Question about BUSlink (MP3-NBD256) 256 MB MP3 Player

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Burn cd to mp3

First time user of both PC and MP3. Trying to burn music from cd to mp3. Can you help? Be gentle.

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You will need some type of MP3 encoder. You don't state what PC you use and what operating system. I will assume Windows XP on a PC and not a Mac.

I would suggest you get MediaMonkey. IT is a very powerful, easy to use application.

http://www.mediamonkey.com/product.htm

The free version will do what you want, but they have a paid version with additional features.

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Posted on Jun 01, 2008

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Posted on Jan 02, 2017

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I dont know how to get the mp3 to function i get radio and cd but dont know what to push to get the mp3 to display


Usually it should auto detect what kind of media it is trying to read there are not buttons to listening to mp3, what you need to make sure is that when you are burning your music onto a cd that it is not converting it from mp3 that it stays as mp3, some burners will do that if that is not the problem than when you insert the mp3 burned cd give it a minute as from my experience for it to build up folders it need to read the whole cd and depending on how much music is on there it could take up to a minute or more.

May 19, 2011 | Car Audio & Video

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How to download mp3 music into the dvd disc


You can burn the mp3 music files to a DVD disc. Just burn the mp2 files as normal data files.
Some CD players can play mp3 music files but they need to be burnt onto a CD disc NOT a DVD disc.

Feb 26, 2011 | Computers & Internet

2 Answers

Convert mp3s to "cd audio" ?


use Nero, its has an application that can let you burn mp3 to cd audio

May 19, 2009 | Dell Dimension 3100 PC Desktop

1 Answer

Downoad songs from a cd from my pc to mp3 player


rip music to harddrive from cd using windows mwdia player then connect mp3 and then download into mp3 from music files tou just got from the cd in your music folder

Jan 04, 2009 | Teac MP-1000 MP3 Player

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I rip a music CD to my music then burn it to blank CD. It will play on my car player but not on my Hi-Fi or radio-CD player. All the procedures are MP3 and the discs are formatted "Mastered". My...


sounds like you burned it as a mp3 which you can play on certain mp3 compatible audio devices but your hifi and cd player are not mp3 compatible you would need to burn the disk as audio disk

Oct 04, 2008 | Computers & Internet

1 Answer

MY SANSA WONT SYNC SONGS..


The songs are in the wrong format - they need to be stripped of their DRM license (illegal) or converted to mp3 format.  The best, most legal way to do this is to redownload the songs as an Mp3 file, or re-rip your CD's in Windows Media Player in Mp3 format.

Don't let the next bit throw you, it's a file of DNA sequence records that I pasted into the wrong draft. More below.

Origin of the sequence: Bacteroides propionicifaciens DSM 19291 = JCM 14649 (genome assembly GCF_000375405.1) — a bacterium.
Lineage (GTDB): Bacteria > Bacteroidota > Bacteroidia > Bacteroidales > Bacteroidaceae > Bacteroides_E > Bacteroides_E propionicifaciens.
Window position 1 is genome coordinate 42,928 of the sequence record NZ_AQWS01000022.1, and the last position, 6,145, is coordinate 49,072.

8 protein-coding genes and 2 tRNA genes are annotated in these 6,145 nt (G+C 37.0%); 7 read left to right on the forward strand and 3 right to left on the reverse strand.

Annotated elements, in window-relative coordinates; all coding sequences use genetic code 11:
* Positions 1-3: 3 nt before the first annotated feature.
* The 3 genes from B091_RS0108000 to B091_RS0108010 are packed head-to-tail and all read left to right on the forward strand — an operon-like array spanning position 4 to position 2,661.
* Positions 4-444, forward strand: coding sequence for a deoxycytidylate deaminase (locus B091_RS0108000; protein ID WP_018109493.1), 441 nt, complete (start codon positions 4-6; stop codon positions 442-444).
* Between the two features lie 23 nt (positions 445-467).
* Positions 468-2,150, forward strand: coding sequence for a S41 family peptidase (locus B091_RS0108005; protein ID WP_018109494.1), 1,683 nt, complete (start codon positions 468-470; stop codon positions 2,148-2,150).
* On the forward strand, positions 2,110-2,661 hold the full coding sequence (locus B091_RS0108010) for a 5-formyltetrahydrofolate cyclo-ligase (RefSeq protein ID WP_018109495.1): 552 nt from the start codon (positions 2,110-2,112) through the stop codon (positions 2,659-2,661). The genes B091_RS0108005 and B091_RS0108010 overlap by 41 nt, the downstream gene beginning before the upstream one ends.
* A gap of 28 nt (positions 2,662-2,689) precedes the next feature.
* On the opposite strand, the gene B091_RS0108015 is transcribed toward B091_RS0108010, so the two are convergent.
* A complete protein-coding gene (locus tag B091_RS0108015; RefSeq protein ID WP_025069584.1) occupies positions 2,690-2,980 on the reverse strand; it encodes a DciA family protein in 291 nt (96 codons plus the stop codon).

these problems occur because the user is trying to download a song format that the player does not recognize. Every music file is in a certain format. The most common music file formats are Mp3, WMA, AAC (iTunes), WAV, RA, etc.  In addition, every file format type is in a certain bitrate, size, etc.  By far the most common issue is that the music file contains a license or copyright (especially with WMA or AAC file formats).  Each Mp3 player only recognizes a certain number of these formats. Every Mp3 Player is different. You will have to check your Mp3 player’s product specifications (specs) or user’s manual to find out which formats your particular Mp3 player recognizes. When you try to download or sync the wrong file format, you will get one of the errors that I mentioned above.   If you want to know what file type you have, then you must find the location of the individual music file on your computer, right click the title of the song, and select the option “Properties” from the menu.
Mp3 player product documentation is not straightforward.  If a player supports only non-protected WMA files, it will merely say that it supports WMA – it will not tell which type of WMA it supports.  A player that supports DRM-protected WMA’s will usually indicate such on the box (usually with a Windows Plays For Sure logo – which is actually an ironic misnomer).  DRM stands for Digital Rights Management, and it is a type of licensing system for WMA files.  It is used extensively by mp3 player music services such as Bearshare, LeapFrog, Napster, and others.  Not all DRM licenses are created equal – there are licenses with “play rights,” burn rights,” and “transfer rights.”  Play rights mean that you can only play the song on your PC – it will play fine on your computer, but it will not play in your mp3 player even though it appears to transfer.  Burn rights mean that the song can be burned to CD.  Transfer rights mean that the song can be transferred onto an mp3 player that supports DRM-protected files.  Then, there are unlimited licenses and limited licenses.  Limited licenses only allow you to play a song for a certain length of time. You would have to pay extra to continue using the song after that trial period is over – the time length ranges from a few days to several months or longer.